Now that the Olympic torch has been extinguished in London, leaving us with images of exceptional athletes and a wild closing celebration featuring pop culture and musical idols, this year’s Association of Jewish Libraries 2012 Sydney Taylor Book Award winners for older readers and for teens feel especially important, dealing as they do with music and sport.
Since 1968, AJL has recognized outstanding books for children and teens that authentically portray the Jewish experience. Gold medals are presented in three categories: Younger Readers, Older Readers, and Teen Readers. Honor Books are awarded silver medals, and Notable Books are named in each category.
“Music Was It: Young Leonard Bernstein” by Susan Goldman Rubin
Two-time Honor Book Award author Susan Goldman Rubin went from silver to gold this year with her superb biography, “Music Was It: Young Leonard Bernstein.” Concentrating on Lenny’s formative years, his childhood in Boston and his passion for the piano, the book culminates in his first appearance, at age 25, conducting at Carnegie Hall.
Rubin offers an inspiring story of the young musician’s determination to succeed despite family opposition. An accomplished pianist, he overcame the lock European conductors seemed to have on classical music in the 1930s and 40s through hard work and a spirit that wouldn’t quit. The intergenerational struggle with his father will certainly speak to young readers, while many excellent and varied photos bring the book’s subject to vibrant life.
Rubin has included a timeline, an introduction to his music, a discography, bibliography, index, a careful source list of quotations, and biographies of selected teachers, musicians, friends and associates who influenced Bernstein over the years. AJL committee member Barbara Krasner commented that “Rubin’s well-researched and polished narrative was filled with tension that today’s kids can relate to.”
“The Berlin Boxing Club,” by Robert Sharenow
Robert Sharenow won the 2012 gold medal in the Sydney Taylor Book Award’s Teen Readers category for “The Berlin Boxing Club.” This historical novel of World War II is also a strong sports story. It reveals the history of Nazi Germany through the eyes of Karl Stern, a typical 14-year-old German assimilated Jew who had little connection to any religious life. With the rise of the Nazis, he faces bullying in school and determines to learn to defend himself. Unlike his father and sister, Karl can “pass,” which makes him a person who can fit in for safety’s sake, someone teens may identify with.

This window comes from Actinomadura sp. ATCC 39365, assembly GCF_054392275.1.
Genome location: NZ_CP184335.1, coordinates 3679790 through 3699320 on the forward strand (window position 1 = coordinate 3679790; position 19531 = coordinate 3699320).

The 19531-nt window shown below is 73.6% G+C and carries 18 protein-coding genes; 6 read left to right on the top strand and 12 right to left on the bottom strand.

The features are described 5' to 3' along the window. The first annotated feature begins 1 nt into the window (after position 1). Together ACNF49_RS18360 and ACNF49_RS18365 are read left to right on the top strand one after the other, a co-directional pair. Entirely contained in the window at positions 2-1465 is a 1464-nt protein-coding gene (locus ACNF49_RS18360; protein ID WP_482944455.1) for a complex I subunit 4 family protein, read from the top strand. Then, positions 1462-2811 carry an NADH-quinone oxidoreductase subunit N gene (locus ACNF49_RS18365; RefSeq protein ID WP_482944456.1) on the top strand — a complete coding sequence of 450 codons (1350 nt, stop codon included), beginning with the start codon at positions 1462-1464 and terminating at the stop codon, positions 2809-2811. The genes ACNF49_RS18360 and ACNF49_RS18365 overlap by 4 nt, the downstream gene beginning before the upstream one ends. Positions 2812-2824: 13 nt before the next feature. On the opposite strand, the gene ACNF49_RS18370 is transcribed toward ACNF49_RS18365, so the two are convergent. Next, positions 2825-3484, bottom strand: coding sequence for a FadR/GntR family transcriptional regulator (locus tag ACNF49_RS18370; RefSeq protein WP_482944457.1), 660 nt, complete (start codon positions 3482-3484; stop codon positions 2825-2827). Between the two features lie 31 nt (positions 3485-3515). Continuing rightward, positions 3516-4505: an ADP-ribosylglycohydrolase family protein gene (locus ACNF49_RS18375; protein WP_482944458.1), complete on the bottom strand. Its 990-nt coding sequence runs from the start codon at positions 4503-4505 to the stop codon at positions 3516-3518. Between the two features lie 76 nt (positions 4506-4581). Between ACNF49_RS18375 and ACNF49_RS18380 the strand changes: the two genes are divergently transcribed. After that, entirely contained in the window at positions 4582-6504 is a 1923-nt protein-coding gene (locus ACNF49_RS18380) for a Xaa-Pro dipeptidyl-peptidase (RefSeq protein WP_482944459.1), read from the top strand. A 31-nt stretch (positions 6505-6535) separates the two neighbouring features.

When Max Schmeling, champion boxer and German national hero, negotiates with Karl’s art dealer father to give his son boxing lessons in exchange for a portrait, Karl jumps at the chance. As he grows stronger and better at boxing, he discovers a deep love and talent for the sport and increased admiration for Schmeling. Then Schmeling defeats African-American Joe Louis and becomes Germany’s poster boy, “proof” of Aryan superiority. When he and his actress wife publicly associate with Hitler and other Nazi elites, Karl begins to wonder where his mentor’s sympathies really lie. Meanwhile, the author has effectively juxtaposed the “civilized” violence, controlled by the honor-bound rules of the Berlin Boxing Club where Karl trains, with the senseless violence against Jews in the streets.
Karl’s life from 1934 to 1938 is a rough one. The author weaves his story well into the cultural milieu of Kristallnacht, degenerate art, Picasso and Matisse, Jesse Owens, Superman and Joe Louis (who decked Schmeling two minutes into a 1938 rematch, much to German disbelief, dismay and rage). A talented cartoonist, Karl’s own cartoons and drawings add visual depth to the novel. Well researched and dramatic, with a strong sense of time and place, this book should inspire teens to self-determination, as Karl gradually transforms himself from passive victim to a young man of strength and confidence, acting to protect his family.
“Hammerin’ Hank Greenberg: Baseball Pioneer,” by Shelley Sommer
For ages 10 to 14, the Older Reader Honor Book by Shelley Sommer, “Hammerin’ Hank Greenberg: Baseball Pioneer,” is a very good biography of Hank Greenberg. Greenberg, a Jewish boy from New York City, was a contradiction to stereotype — neither small nor scholarly, but rather over 6 feet tall, strong and healthy, and able hit a baseball out of the park. He played with the Detroit Tigers, leading his team to several pennants and the World Series but, like Jackie Robinson, whom he later encouraged, he had a lot to rise above. He did it with courage and integrity, even when his decision to miss a season-ending game in a tight pennant race to observe Yom Kippur actually became a national issue.
In many ways it’s a typical sports biography, but Sommer puts it into perspective for young readers when his experiences were unique. For example, a brilliant first baseman for seven years, Greenberg was asked to change to outfield for team benefit. He was praised for agreeing, and even won MVP in the new position. But the author also tells us one reason he learned to love the outfield was because he no longer had to listen to the constant anti-Semitic insults from the visiting team’s bench near first base. Sommer draws Greenberg realistically, using photographs, quotes and source notes, resources and a bibliography.